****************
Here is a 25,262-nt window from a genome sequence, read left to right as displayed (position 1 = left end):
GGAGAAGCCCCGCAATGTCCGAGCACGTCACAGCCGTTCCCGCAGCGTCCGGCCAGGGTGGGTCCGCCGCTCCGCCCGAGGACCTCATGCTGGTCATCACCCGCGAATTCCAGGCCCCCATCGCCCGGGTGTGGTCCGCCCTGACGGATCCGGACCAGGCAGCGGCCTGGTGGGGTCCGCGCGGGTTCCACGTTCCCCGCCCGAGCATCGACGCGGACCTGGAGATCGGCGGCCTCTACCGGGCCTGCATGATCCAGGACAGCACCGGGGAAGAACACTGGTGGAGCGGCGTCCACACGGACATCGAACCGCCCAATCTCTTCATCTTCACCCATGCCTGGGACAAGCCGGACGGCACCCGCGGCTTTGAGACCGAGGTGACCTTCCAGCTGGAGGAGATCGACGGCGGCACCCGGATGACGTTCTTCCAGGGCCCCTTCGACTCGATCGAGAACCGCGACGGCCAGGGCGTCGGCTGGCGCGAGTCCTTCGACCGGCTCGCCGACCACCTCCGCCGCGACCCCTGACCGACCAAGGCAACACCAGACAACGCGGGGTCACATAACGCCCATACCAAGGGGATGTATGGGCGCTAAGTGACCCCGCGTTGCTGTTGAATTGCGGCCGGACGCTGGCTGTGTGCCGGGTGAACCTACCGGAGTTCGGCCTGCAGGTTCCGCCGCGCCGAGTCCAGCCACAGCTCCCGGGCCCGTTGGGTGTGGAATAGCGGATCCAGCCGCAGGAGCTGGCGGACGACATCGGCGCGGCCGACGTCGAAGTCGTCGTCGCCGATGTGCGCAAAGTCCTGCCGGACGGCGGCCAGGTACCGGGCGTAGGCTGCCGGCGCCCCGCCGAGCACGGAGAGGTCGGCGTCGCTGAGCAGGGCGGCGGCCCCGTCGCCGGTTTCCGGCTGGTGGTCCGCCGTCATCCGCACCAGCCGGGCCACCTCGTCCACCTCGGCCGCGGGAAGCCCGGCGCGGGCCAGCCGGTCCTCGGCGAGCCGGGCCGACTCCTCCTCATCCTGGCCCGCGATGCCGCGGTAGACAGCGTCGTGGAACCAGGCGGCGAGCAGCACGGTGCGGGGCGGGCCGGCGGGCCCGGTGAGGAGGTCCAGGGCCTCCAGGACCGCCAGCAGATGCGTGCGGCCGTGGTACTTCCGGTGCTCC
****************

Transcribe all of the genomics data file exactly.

Here is a 25,262-nt window from a genome sequence, read left to right as displayed (position 1 = left end):
GGAGAAGCCCCGCAATGTCCGAGCACGTCACAGCCGTTCCCGCAGCGTCCGGCCAGGGTGGGTCCGCCGCTCCGCCCGAGGACCTCATGCTGGTCATCACCCGCGAATTCCAGGCCCCCATCGCCCGGGTGTGGTCCGCCCTGACGGATCCGGACCAGGCAGCGGCCTGGTGGGGTCCGCGCGGGTTCCACGTTCCCCGCCCGAGCATCGACGCGGACCTGGAGATCGGCGGCCTCTACCGGGCCTGCATGATCCAGGACAGCACCGGGGAAGAACACTGGTGGAGCGGCGTCCACACGGACATCGAACCGCCCAATCTCTTCATCTTCACCCATGCCTGGGACAAGCCGGACGGCACCCGCGGCTTTGAGACCGAGGTGACCTTCCAGCTGGAGGAGATCGACGGCGGCACCCGGATGACGTTCTTCCAGGGCCCCTTCGACTCGATCGAGAACCGCGACGGCCAGGGCGTCGGCTGGCGCGAGTCCTTCGACCGGCTCGCCGACCACCTCCGCCGCGACCCCTGACCGACCAAGGCAACACCAGACAACGCGGGGTCACATAACGCCCATACCAAGGGGATGTATGGGCGCTAAGTGACCCCGCGTTGCTGTTGAATTGCGGCCGGACGCTGGCTGTGTGCCGGGTGAACCTACCGGAGTTCGGCCTGCAGGTTCCGCCGCGCCGAGTCCAGCCACAGCTCCCGGGCCCGTTGGGTGTGGAATAGCGGATCCAGCCGCAGGAGCTGGCGGACGACATCGGCGCGGCCGACGTCGAAGTCGTCGTCGCCGATGTGCGCAAAGTCCTGCCGGACGGCGGCCAGGTACCGGGCGTAGGCTGCCGGCGCCCCGCCGAGCACGGAGAGGTCGGCGTCGCTGAGCAGGGCGGCGGCCCCGTCGCCGGTTTCCGGCTGGTGGTCCGCCGTCATCCGCACCAGCCGGGCCACCTCGTCCACCTCGGCCGCGGGAAGCCCGGCGCGGGCCAGCCGGTCCTCGGCGAGCCGGGCCGACTCCTCCTCATCCTGGCCCGCGATGCCGCGGTAGACAGCGTCGTGGAACCAGGCGGCGAGCAGCACGGTGCGGGGCGGGCCGGCGGGCCCGGTGAGGAGGTCCAGGGCCTCCAGGACCGCCAGCAGATGCGTGCGGCCGTGGTACTTCCGGTGCTCC